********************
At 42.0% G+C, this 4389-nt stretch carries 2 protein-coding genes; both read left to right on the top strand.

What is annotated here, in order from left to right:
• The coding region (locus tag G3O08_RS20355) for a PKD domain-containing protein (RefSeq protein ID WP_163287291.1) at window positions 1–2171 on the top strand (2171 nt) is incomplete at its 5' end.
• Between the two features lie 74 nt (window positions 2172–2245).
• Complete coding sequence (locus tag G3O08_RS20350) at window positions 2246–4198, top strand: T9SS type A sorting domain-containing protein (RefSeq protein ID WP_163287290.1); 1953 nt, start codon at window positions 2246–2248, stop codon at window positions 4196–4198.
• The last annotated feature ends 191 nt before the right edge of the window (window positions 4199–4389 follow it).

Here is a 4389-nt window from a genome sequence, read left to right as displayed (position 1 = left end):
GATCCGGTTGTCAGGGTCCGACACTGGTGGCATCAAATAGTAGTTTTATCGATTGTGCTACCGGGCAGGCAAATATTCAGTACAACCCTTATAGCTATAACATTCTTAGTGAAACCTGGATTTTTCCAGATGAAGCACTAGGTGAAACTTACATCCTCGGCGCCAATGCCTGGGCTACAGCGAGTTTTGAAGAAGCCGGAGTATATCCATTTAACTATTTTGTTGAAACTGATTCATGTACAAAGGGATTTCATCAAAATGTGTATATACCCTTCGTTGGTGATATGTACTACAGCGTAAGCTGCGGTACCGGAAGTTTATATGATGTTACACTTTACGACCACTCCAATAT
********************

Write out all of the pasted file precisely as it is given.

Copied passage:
At 42.0% G+C, this 4389-nt stretch carries 2 protein-coding genes; both read left to right on the top strand.

What is annotated here, in order from left to right:
• The coding region (locus tag G3O08_RS20355) for a PKD domain-containing protein (RefSeq protein ID WP_163287291.1) at window positions 1–2171 on the top strand (2171 nt) is incomplete at its 5' end.
• Between the two features lie 74 nt (window positions 2172–2245).
• Complete coding sequence (locus tag G3O08_RS20350) at window positions 2246–4198, top strand: T9SS type A sorting domain-containing protein (RefSeq protein ID WP_163287290.1); 1953 nt, start codon at window positions 2246–2248, stop codon at window positions 4196–4198.
• The last annotated feature ends 191 nt before the right edge of the window (window positions 4199–4389 follow it).

Here is a 4389-nt window from a genome sequence, read left to right as displayed (position 1 = left end):
GATCCGGTTGTCAGGGTCCGACACTGGTGGCATCAAATAGTAGTTTTATCGATTGTGCTACCGGGCAGGCAAATATTCAGTACAACCCTTATAGCTATAACATTCTTAGTGAAACCTGGATTTTTCCAGATGAAGCACTAGGTGAAACTTACATCCTCGGCGCCAATGCCTGGGCTACAGCGAGTTTTGAAGAAGCCGGAGTATATCCATTTAACTATTTTGTTGAAACTGATTCATGTACAAAGGGATTTCATCAAAATGTGTATATACCCTTCGTTGGTGATATGTACTACAGCGTAAGCTGCGGTACCGGAAGTTTATATGATGTTACACTTTACGACCACTCCAATAT